HomeInsightsContent marketing: when retailers and brands become media companies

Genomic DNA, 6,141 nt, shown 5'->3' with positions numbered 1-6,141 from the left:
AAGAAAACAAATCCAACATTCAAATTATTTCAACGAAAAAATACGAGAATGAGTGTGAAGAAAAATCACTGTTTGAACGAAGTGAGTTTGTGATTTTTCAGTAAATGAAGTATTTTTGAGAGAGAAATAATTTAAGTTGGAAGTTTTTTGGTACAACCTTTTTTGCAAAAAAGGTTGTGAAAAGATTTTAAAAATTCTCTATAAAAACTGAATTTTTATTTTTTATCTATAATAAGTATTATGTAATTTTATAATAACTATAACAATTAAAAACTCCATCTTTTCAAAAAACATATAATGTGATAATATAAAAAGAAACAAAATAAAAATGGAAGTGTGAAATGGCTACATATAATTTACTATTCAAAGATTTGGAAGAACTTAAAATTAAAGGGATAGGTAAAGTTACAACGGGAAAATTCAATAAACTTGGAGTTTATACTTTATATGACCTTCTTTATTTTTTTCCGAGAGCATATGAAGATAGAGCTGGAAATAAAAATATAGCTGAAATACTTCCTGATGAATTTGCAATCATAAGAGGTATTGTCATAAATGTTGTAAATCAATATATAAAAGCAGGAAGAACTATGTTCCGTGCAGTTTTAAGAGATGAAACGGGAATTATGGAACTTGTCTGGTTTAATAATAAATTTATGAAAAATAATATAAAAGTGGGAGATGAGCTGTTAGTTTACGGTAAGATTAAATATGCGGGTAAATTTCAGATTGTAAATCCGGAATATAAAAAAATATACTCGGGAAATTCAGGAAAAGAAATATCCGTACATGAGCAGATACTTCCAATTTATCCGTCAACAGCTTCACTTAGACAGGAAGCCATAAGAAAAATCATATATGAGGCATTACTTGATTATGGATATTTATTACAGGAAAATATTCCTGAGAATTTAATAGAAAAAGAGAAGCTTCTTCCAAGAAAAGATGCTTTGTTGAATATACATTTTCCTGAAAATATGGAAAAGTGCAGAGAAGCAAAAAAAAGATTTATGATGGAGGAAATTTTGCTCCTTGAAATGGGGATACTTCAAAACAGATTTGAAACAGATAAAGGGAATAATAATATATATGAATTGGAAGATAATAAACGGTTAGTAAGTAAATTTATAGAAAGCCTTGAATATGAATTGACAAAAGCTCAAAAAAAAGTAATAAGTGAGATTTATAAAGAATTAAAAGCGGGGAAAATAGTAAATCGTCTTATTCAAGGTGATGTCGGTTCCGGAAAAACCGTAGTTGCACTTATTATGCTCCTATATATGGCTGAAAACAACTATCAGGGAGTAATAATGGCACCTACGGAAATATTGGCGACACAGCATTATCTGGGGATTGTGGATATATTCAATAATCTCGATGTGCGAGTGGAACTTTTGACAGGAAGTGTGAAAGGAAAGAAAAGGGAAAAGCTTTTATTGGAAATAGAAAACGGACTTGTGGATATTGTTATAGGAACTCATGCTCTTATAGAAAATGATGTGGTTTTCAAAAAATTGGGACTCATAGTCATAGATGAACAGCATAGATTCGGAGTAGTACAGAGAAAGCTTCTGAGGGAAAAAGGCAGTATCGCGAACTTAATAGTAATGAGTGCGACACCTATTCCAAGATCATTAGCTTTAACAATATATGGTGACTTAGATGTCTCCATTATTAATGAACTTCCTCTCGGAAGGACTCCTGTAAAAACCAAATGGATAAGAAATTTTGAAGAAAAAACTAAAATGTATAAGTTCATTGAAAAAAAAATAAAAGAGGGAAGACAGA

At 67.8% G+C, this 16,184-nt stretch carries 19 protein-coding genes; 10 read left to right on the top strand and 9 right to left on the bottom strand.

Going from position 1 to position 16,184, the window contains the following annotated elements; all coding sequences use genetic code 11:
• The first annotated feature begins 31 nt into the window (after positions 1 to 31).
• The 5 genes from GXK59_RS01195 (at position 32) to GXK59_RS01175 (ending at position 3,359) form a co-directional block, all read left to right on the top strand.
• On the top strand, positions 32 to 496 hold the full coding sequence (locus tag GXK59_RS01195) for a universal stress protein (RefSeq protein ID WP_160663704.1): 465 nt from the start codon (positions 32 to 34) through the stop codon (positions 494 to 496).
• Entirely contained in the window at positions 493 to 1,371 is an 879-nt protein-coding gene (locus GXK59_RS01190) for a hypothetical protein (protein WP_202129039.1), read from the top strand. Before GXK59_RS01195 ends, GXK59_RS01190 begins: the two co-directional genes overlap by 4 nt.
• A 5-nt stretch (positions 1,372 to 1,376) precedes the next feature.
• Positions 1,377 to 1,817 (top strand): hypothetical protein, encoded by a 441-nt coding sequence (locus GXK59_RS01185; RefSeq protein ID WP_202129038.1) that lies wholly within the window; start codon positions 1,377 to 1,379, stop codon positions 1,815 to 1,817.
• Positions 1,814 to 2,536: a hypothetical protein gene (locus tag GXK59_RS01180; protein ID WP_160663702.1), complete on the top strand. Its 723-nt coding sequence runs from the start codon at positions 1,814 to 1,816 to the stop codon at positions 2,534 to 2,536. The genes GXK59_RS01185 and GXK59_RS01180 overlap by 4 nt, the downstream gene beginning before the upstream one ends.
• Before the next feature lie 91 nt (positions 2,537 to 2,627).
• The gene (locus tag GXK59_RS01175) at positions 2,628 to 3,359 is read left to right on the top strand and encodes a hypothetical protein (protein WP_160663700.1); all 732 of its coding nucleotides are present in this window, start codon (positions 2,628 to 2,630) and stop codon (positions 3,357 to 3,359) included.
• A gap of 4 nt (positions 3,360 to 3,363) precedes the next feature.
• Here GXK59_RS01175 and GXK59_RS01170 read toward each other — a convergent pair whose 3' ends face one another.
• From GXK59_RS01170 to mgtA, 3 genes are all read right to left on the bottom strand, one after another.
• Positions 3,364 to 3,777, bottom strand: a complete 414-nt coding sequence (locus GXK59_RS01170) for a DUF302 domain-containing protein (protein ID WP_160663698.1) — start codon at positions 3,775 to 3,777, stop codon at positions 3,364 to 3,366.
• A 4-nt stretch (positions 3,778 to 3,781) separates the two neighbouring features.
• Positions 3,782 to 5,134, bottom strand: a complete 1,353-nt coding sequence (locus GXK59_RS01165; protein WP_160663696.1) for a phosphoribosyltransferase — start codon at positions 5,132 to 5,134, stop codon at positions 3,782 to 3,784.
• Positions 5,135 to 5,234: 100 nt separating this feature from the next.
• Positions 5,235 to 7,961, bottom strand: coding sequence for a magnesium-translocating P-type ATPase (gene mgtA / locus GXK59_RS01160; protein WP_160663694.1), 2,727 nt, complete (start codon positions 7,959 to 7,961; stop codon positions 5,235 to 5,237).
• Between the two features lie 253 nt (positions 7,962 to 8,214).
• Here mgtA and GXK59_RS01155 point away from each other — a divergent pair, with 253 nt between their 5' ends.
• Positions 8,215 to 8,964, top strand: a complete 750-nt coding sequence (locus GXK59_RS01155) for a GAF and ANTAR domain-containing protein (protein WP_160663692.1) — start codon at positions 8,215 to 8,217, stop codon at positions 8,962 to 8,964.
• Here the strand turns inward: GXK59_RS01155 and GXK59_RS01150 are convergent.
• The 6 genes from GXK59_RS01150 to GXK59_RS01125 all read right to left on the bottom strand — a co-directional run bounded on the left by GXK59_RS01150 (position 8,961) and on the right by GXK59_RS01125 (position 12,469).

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We recently had the pleasure to welcome IMRG members and other brands for a session focusing on content marketing. As retailers and brands continue to face challenging times, they naturally turn to new ways to engage with their customers and build better brand recognition. Content marketing is a powerful tool to achieve these objectives as it offers more effective means to tell a story. More and more brands are starting to use videos on their websites and as part of other marketing campaigns. Brands are becoming media companies, a move that comes with specific compliance and regulatory issues that lay outside of the traditional retail space. From production to distribution, it is therefore important to have robust processes in place to avoid pitfalls. The key is to ensure that they have the appropriate rights, clearances and releases in place to create and publish any content. And a strong editorial process will also flag up and avoid traps such as defamation privacy and IP issues. The regulatory landscape is such that publishers of video might find themselves categorised as ‘like television’. OFCOM and ATVOD (Authority for Television on Demand) are responsible for regulation and become relevant to retailers when their video content becomes ‘TV like’. Whilst the parameters for this description are still being challenged, calling a video portal ‘brandTV’ would attract attention as would content that is obviously edited, scripted, includes credits and enables instant viewing of follow-on pieces or other ‘programming’. The provision of an on-demand service containing video content is likely to require due diligence checks for regulatory requirements. The provision of ‘TV like’ content also requires a retailer to register with ATVOD and pay the appropriate fees, currently capped at £25,000. When it comes to distribution of content, for example via social media or other third party outlets, the Cap Code and Consumer Protection Regulations require that marketing communications are clearly identifiable as such, whilst the use of ‘personalities’ to promote a brand through social media should also be made clear. This concept follows through to the use of consumer champions, bloggers and other content distribution mechanisms and channels such as YouTube, web, apps and social media.  A recent example of this pitfall came to the public eyes this morning when Oreo’s YouTube ads were banned for not being clearly labelled as a promotion. Content production and distribution needs careful management. The complexities of the production, regulatory and compliance frameworks mean that just publishing content is no longer an option. The tone, style, format and placement of the content, and the editorial and legal checks behind that, is now just as important as the actual commercial drivers.